Mar 16, 2016

This new discovery could put quantum computers within closer reach

Posted by in categories: computing, quantum physics

Maybe someone saw the article on the team in Australia who solved this issue last month; glad folks are collaborating more in this space because we all win when we do.

One of the obstacles that have kept quantum computers on the distant horizon is the fact that quantum bits — the building blocks with which they’re made — are prone to magnetic disturbances. Such “noise” can interfere with the work qubits do, but on Wednesday, scientists announced a new discovery that could help solve the problem.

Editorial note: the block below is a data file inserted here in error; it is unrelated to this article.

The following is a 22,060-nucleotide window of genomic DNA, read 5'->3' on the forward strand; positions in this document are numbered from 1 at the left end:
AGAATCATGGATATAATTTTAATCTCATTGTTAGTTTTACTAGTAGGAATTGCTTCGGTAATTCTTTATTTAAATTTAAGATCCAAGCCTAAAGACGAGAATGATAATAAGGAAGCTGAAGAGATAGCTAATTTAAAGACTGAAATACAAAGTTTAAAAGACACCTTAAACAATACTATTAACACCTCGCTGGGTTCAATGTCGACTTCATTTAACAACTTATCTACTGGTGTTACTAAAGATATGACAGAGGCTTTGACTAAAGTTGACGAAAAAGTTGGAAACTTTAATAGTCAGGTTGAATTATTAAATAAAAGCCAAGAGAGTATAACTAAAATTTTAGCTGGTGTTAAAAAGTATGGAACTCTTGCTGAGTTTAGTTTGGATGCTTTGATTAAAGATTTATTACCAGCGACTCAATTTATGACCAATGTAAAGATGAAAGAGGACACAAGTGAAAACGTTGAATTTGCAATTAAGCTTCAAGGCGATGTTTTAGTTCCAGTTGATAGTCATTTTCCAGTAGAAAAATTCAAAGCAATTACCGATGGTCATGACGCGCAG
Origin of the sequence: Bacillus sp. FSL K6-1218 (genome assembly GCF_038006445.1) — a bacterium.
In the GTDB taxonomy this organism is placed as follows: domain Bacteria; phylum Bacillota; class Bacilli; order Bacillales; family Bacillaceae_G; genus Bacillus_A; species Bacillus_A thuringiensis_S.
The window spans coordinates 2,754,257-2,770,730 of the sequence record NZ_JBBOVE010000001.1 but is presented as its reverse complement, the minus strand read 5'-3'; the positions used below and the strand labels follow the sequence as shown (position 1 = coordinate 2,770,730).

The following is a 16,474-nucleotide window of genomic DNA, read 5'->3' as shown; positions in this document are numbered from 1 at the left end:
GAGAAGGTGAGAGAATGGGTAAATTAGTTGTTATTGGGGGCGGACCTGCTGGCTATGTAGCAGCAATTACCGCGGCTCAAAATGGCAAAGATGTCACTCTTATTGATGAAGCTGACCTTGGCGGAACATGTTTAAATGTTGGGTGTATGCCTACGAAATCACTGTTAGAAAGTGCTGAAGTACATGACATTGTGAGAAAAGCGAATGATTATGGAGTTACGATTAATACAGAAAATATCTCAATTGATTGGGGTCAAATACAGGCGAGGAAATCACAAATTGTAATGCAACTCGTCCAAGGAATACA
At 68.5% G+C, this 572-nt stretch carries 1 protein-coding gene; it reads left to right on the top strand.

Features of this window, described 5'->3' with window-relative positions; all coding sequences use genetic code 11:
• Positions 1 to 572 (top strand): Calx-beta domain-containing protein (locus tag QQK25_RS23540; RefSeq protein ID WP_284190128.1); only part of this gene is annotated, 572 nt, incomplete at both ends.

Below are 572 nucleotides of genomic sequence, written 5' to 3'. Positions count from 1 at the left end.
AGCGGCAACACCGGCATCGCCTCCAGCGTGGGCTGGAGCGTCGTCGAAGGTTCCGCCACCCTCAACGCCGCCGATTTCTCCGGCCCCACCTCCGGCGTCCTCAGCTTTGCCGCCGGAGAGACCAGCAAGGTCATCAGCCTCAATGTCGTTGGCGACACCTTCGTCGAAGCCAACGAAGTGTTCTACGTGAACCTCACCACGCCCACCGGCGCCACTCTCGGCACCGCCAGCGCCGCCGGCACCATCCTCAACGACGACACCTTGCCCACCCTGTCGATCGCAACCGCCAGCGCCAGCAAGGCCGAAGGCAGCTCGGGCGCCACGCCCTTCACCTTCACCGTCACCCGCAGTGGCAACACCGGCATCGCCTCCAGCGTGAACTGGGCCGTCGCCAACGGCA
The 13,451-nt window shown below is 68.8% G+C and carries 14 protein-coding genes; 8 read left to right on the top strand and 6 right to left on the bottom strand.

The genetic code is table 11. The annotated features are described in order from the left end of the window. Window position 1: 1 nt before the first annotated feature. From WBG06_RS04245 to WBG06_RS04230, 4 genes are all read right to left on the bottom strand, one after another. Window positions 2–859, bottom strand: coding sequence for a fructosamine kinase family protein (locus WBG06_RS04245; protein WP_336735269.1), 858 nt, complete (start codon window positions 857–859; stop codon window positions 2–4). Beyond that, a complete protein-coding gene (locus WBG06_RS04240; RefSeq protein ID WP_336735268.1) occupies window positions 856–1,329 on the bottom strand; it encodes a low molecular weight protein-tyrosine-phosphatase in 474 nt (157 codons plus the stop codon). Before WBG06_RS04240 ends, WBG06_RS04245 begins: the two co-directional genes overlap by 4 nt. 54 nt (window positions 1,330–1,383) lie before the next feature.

Specifically, by tapping the same principle that allows atomic clocks to stay accurate, researchers at Florida State University’s National High Magnetic Field Laboratory (MagLab) have found a way to give qubits the equivalent of a pair of noise-canceling headphones.

The approach relies on what are known as atomic clock transitions. Working with carefully designed tungsten oxide molecules that contained a single magnetic holmium ion, the MagLab team was able to keep a holmium qubit working coherently for 8.4 microseconds -– potentially long enough for it to perform useful computational tasks.

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